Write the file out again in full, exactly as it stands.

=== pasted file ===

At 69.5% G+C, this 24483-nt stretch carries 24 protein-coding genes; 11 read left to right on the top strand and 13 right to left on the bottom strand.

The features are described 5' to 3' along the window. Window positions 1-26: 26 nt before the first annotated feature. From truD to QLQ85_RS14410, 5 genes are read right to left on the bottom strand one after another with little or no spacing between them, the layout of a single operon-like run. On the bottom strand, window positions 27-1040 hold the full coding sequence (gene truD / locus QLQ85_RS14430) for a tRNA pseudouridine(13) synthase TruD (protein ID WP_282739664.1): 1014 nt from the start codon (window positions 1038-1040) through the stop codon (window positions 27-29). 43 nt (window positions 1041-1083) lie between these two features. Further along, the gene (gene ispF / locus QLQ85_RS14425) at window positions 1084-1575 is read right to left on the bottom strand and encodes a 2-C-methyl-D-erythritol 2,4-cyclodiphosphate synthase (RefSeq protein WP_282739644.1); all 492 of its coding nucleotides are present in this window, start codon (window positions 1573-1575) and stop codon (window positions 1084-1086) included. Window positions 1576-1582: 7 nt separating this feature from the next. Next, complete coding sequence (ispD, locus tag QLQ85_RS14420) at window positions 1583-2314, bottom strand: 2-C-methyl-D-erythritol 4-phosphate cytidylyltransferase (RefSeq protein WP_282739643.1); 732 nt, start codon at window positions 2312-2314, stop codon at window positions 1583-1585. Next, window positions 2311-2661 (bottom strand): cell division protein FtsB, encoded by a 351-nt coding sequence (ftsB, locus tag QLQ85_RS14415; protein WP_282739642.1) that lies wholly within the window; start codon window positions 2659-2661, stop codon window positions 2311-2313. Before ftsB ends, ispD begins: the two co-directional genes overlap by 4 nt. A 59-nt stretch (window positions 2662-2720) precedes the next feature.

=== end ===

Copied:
At 69.5% G+C, this 24483-nt stretch carries 24 protein-coding genes; 11 read left to right on the top strand and 13 right to left on the bottom strand.

The features are described 5' to 3' along the window. Window positions 1-26: 26 nt before the first annotated feature. From truD to QLQ85_RS14410, 5 genes are read right to left on the bottom strand one after another with little or no spacing between them, the layout of a single operon-like run. On the bottom strand, window positions 27-1040 hold the full coding sequence (gene truD / locus QLQ85_RS14430) for a tRNA pseudouridine(13) synthase TruD (protein ID WP_282739664.1): 1014 nt from the start codon (window positions 1038-1040) through the stop codon (window positions 27-29). 43 nt (window positions 1041-1083) lie between these two features. Further along, the gene (gene ispF / locus QLQ85_RS14425) at window positions 1084-1575 is read right to left on the bottom strand and encodes a 2-C-methyl-D-erythritol 2,4-cyclodiphosphate synthase (RefSeq protein WP_282739644.1); all 492 of its coding nucleotides are present in this window, start codon (window positions 1573-1575) and stop codon (window positions 1084-1086) included. Window positions 1576-1582: 7 nt separating this feature from the next. Next, complete coding sequence (ispD, locus tag QLQ85_RS14420) at window positions 1583-2314, bottom strand: 2-C-methyl-D-erythritol 4-phosphate cytidylyltransferase (RefSeq protein WP_282739643.1); 732 nt, start codon at window positions 2312-2314, stop codon at window positions 1583-1585. Next, window positions 2311-2661 (bottom strand): cell division protein FtsB, encoded by a 351-nt coding sequence (ftsB, locus tag QLQ85_RS14415; protein WP_282739642.1) that lies wholly within the window; start codon window positions 2659-2661, stop codon window positions 2311-2313. Before ftsB ends, ispD begins: the two co-directional genes overlap by 4 nt. A 59-nt stretch (window positions 2662-2720) precedes the next feature.